Corporate power purchase agreements (CPPAs) for renewable energy, particularly solar PV, represent a small but growing market in Africa. CPPAs allow commercial and industrial customers to purchase renewable electricity directly from independent power producers (IPPs) at a pre-agreed price for a pre-agreed period (long-term).
These contractual arrangements provide benefits to both parties: generators have the possibility to circumvent the off-taker risk inherent in PPAs with financially strained public utilities and to find new opportunities to access the market beyond public tender programs; while end-customers benefit from a cheaper, more reliable electricity supply. This business model proves very advantageous in markets where the end-user tariffs on the main grid are higher than possible CPPA tariffs or where outages and
grid unreliability oblige clients to rely on costly back-up solutions or suffer a loss of output.
Agreements are broadly divided into three categories:
- Private wire CPPAs, whereby the end-customer purchases power from an on-site or near-site project behind-the-meter;
- ‘Physical’ or ‘sleeved’ CPPAs, whereby generators wheel electricity to end-customers through a grid operated by a third party; and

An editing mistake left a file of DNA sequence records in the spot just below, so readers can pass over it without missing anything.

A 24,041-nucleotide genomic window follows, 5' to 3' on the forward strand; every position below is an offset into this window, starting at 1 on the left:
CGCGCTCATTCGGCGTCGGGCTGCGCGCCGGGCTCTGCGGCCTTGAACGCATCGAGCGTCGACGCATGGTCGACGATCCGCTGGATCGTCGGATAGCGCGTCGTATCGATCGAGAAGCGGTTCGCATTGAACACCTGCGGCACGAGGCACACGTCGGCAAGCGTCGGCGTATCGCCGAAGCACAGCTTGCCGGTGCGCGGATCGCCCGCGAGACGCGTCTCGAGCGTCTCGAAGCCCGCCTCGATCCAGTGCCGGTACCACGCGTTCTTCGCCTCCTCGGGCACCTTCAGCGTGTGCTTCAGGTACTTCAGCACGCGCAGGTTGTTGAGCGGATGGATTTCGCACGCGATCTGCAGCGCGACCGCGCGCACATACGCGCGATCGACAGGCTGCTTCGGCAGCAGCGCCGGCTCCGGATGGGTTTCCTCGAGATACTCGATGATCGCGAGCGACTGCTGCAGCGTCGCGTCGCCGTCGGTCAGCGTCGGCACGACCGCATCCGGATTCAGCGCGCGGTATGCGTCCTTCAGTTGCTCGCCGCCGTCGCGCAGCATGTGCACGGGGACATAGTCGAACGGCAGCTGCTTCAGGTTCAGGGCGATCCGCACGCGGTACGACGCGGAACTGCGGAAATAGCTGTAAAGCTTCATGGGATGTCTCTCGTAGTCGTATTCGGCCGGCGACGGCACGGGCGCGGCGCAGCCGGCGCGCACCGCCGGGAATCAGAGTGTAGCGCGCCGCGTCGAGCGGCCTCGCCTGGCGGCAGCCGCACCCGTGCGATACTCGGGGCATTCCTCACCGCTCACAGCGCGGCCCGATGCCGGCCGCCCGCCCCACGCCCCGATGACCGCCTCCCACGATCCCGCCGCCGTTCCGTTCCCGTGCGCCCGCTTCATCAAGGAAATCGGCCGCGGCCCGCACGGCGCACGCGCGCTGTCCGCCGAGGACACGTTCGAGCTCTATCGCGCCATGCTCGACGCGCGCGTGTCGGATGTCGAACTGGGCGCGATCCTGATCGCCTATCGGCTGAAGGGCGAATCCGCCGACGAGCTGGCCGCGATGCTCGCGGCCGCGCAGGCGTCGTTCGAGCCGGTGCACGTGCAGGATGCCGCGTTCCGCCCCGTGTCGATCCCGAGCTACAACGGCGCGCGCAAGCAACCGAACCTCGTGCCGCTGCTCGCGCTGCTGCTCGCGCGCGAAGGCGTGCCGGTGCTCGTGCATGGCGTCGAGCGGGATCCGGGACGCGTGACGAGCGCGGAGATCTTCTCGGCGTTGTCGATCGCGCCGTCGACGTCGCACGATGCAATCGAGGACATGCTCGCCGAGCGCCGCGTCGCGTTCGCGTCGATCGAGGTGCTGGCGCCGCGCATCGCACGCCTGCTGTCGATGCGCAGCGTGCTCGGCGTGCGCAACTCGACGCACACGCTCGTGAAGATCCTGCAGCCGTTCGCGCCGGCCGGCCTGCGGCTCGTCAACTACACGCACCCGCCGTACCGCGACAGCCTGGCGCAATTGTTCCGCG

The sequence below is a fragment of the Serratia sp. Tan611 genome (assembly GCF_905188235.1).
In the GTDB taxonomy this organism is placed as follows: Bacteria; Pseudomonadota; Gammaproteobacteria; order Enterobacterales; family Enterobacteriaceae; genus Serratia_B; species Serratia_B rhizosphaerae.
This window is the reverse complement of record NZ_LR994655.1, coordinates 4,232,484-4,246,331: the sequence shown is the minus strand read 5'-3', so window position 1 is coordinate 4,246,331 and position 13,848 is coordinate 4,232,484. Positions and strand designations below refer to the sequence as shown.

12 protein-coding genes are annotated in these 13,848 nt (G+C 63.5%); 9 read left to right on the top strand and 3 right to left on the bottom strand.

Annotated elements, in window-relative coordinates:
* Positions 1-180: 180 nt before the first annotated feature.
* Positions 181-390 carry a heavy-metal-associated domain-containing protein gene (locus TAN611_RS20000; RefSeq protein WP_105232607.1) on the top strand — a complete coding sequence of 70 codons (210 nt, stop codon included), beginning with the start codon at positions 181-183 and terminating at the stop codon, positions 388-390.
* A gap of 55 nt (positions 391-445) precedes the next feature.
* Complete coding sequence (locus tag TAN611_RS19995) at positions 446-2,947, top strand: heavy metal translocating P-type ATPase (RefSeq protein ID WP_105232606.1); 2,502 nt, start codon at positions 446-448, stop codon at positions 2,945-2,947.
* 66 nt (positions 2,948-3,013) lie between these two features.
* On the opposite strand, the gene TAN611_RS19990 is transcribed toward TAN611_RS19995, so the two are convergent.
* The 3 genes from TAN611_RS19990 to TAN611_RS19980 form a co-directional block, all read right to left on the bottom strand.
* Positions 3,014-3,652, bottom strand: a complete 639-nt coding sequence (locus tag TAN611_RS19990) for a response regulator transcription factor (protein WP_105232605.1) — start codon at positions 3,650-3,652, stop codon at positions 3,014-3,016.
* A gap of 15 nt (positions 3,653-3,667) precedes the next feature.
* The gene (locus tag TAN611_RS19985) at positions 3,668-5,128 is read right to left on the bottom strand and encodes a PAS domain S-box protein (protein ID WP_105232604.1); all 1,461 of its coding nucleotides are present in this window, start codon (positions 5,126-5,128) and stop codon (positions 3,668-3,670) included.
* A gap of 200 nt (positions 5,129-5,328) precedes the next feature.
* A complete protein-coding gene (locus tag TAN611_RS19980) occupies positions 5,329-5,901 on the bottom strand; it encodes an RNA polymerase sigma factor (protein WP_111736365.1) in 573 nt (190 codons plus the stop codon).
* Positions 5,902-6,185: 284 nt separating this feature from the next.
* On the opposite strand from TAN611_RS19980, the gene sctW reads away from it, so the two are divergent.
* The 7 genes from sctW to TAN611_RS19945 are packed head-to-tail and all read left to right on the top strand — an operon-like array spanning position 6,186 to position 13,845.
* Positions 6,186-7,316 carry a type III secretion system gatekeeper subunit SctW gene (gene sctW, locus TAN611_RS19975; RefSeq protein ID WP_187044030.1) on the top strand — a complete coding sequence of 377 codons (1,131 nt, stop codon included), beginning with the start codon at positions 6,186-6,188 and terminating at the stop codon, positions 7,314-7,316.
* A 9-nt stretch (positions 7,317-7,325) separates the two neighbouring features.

- ‘Virtual’ or ‘synthetic’ CPPAs, which do not involve the physical delivery of electricity, but are a financial derivative under which payments from end-customers to generators are determined by comparing an agreed-upon strike price against a market reference price.
In 2021, the nascent C&I market for solar comprised approximately 717 MWp of installed capacity, with the majority of projects located in South Africa, Egypt, and Nigeria. In general, African markets have thus far favored private wire PPAs thanks in part to their simplicity from a regulatory and commercial point view, as they do not rely on any intermediary between generators and end-customers. Sleeved CPPAs are more complex, requiring multiple contracts between the involved parties (IPP, endcustomer
and grid operator) and are subject to wheeling costs. As a consequence these contracts are primarily confined to more developed markets like South Africa. In the absence of more sophisticated electricity market designs, virtual PPAs are notably absent.
Despite the potential for renewables deployment through C&I solar, barriers to the establishment of CPPAs persist. Dedicated financing for the C&I market and appropriate de-risking tools to enhance the creditworthiness of private off-takers are lacking. The absence of net-metering regulations limits the possibility of selling surplus electricity to the grid, preventing the generation of revenues at times of peak production and low consumption. Similarly, inadequate grid access and wheeling regulation, as well
as the lack of transparency of use of system tariffs, prevent the development of CPPAs.
Addressing these barriers through regulatory reforms that increase market openness, attractiveness and readiness towards CPPAs would unleash the vast potential of the C&I market and contribute to achieving SDG7 across Africa.
Kenya has about 250MW of installed C&I. Probably more than Nigeria, certainly the industry in Kenya is more advanced. This installed capacity has largely been under the radar and in the past 4 years.